When the rod is leaning over, GRF would have a vertical component that is less than the rod's weight and a non-zero horizontal component (assuming sufficient friction).
So that would create a change in momentum seen as the COM of the rod moving horizontally and downwards.

Is that right?

Doc Al
Mentor
I presumed that the GRF would be equal in magnitude to the rod's weight but with its direction along the rod.
No. In general, that's not true.
When the rod is vertical, GRF and weight cancel and so there is no net external force.
That's true.
When the rod is leaning over, GRF would have a vertical component that is less than the rod's weight and a non-zero horizontal component (assuming sufficient friction).
So that would create a change in momentum seen as the COM of the rod moving horizontally and downwards.
That's also true. But the magnitude of the GRF does not necessarily equal the weight of the rod, nor is the direction of the GRF necessarily parallel to the rod.

Doc Al,

OK, seems like I am on the wrong track then.

So if take the example of a leaning rod, how do we calculate the GRF's magnitude and direction assuming that the ground does not yield and that friction is sufficient to stop the rod slipping?

To wrap this question up, I will go on to the main issue.
I am discussing running technique with a number of people and particularly the role of gravity in running. Gravity is neutral over an entire running cycle, but there are points when it could be helping with propulsion, namely when the runner is leaning forwards of the support point.
If gravity does net work on the runner's COM, I presume that it will create an inverted pendulum type motion which will have elements of angular and linear acceleration. For the runner to avoid falling on their face from the angular motion, they need to counter it. To counter the angular motion, the runner can push back against the ground to produce a somewhat forwards acting GRF. This force will add linear acceleration and also counter the angular motion.
The big question for me is, if angular motion is corrected instantaneously with horizontal GRF, will gravity still do linear work on the runner i.e. will the net propulsion at that point be the sum of horizontal GRF plus a component of linear acceleration from gravity? Or will the net propulsion only be from horizontal GRF? Or something else Doc Al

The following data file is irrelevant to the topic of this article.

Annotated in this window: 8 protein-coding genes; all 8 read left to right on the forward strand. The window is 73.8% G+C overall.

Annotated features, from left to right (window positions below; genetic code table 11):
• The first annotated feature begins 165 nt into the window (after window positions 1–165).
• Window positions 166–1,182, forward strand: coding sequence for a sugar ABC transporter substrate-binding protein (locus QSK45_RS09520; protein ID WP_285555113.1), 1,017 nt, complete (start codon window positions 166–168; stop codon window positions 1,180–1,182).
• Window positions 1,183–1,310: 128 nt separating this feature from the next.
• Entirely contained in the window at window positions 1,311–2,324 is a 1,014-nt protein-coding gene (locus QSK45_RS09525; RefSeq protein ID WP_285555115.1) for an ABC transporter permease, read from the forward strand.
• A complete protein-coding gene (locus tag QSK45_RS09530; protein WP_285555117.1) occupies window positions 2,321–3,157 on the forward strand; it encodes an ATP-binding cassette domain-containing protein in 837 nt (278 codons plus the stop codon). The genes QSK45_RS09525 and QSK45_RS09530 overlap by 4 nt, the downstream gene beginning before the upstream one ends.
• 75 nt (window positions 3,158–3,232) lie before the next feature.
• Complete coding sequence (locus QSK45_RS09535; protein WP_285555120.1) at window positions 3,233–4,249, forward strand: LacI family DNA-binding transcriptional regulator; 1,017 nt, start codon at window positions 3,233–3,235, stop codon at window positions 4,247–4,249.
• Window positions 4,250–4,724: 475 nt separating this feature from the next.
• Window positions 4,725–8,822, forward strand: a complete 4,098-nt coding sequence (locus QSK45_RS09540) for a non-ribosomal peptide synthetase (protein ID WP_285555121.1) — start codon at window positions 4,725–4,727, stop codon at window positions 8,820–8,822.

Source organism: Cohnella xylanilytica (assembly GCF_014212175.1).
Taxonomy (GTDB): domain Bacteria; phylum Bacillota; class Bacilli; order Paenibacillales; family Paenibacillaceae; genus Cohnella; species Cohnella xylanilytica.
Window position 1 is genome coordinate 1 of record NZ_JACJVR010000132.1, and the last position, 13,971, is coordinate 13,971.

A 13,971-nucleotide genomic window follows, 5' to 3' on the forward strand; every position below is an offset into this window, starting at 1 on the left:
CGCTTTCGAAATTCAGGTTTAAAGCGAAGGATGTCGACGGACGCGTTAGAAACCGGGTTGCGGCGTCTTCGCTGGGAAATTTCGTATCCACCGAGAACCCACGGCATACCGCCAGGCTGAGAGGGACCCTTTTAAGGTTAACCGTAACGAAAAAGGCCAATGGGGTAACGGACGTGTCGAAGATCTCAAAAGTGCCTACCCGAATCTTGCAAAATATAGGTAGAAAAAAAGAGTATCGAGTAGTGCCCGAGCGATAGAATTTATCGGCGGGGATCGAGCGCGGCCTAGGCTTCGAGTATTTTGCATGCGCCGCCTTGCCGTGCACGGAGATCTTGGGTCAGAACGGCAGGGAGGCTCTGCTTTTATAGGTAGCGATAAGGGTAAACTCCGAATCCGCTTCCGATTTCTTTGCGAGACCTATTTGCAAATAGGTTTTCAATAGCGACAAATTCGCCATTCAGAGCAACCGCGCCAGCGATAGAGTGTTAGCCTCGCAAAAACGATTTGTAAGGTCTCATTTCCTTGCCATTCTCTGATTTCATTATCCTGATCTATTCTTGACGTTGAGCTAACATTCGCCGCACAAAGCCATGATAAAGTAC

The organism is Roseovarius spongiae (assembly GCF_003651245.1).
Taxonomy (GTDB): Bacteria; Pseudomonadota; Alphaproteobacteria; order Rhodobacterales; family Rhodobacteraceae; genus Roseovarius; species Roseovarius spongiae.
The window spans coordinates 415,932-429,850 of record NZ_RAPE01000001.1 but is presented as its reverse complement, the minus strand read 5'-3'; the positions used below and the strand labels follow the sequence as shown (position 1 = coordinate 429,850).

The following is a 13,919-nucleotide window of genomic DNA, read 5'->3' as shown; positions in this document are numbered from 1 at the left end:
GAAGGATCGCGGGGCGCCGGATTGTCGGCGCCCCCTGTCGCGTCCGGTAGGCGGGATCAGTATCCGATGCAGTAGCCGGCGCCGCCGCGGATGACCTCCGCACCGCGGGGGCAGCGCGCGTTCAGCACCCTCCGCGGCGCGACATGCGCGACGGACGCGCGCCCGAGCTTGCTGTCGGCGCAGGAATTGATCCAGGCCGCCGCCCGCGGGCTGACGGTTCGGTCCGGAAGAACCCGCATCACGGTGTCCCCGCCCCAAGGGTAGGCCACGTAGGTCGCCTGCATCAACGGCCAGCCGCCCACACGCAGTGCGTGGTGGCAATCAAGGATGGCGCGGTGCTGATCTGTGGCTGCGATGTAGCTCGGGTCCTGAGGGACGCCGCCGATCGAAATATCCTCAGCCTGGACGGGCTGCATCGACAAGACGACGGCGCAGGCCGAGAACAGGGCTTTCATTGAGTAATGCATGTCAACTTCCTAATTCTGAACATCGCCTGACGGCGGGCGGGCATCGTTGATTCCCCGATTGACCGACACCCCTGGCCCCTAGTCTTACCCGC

Mentor
So if take the example of a leaning rod, how do we calculate the GRF's magnitude and direction assuming that the ground does not yield and that friction is sufficient to stop the rod slipping?
You can calculate the GRF on the falling rod by first figuring out the acceleration of the rod's center of mass. Treat the rod as being in pure rotation about the contact point and make use of conservation of energy. (Sorry about not answering sooner.)

Thanks Doc Al, that makes sense and I can see why I cannot assume that the GRF will act along the rod.

Onto my last point as I posted above. To abstract the runner into an easier physical model, we can consider a leaning rod (not vertical or horizontal) on a trolley.
If the trolley is accelerated such that the lean of the rod does not increase or decrease, how can the linear acceleration of the system (trolley and rod) be calculated, or if it is easier in words, does the rod's COM experience linear acceleration by both gravity making it fall and the force applied to the trolley, or just by the force applied to the trolley? In essence, can it be said that gravity is doing work on the rod in this scenario?

Doc Al
Mentor
For a leaning rod on a trolley, it would be easy to calculate the acceleration required to maintain a given angle. (Viewed from an accelerated frame, there would be a non-inertial force on the rod equal to '-ma' acting at its center of mass.)

As far as gravity doing work, realize that gravity acts vertically while the rod's displacement is horizontal. So no work is done by gravity.

Thanks Doc Al.

I appreciate that gravity acts vertically. My confusion and questions arise from the fact that when a rod falls over, it's COM is lowered and also moved horizontally so gravity is instrumental in a horizontal movement - when it acts on a leaning rod it creates a non-vertical GRF at the base through friction.

If we assume that friction stops the base of an object from slipping, is it not true to say that the instantaneous horizontal force of a leaning rod is m.g.sin(x)?

I get the impression though that gravity will not be doing any work in the accelerated trolley scenario as the rod would need to fall forwards for gravity to be adding anything, right?

Doc Al
Mentor
If we assume that friction stops the base of an object from slipping, is it not true to say that the instantaneous horizontal force of a leaning rod is m.g.sin(x)?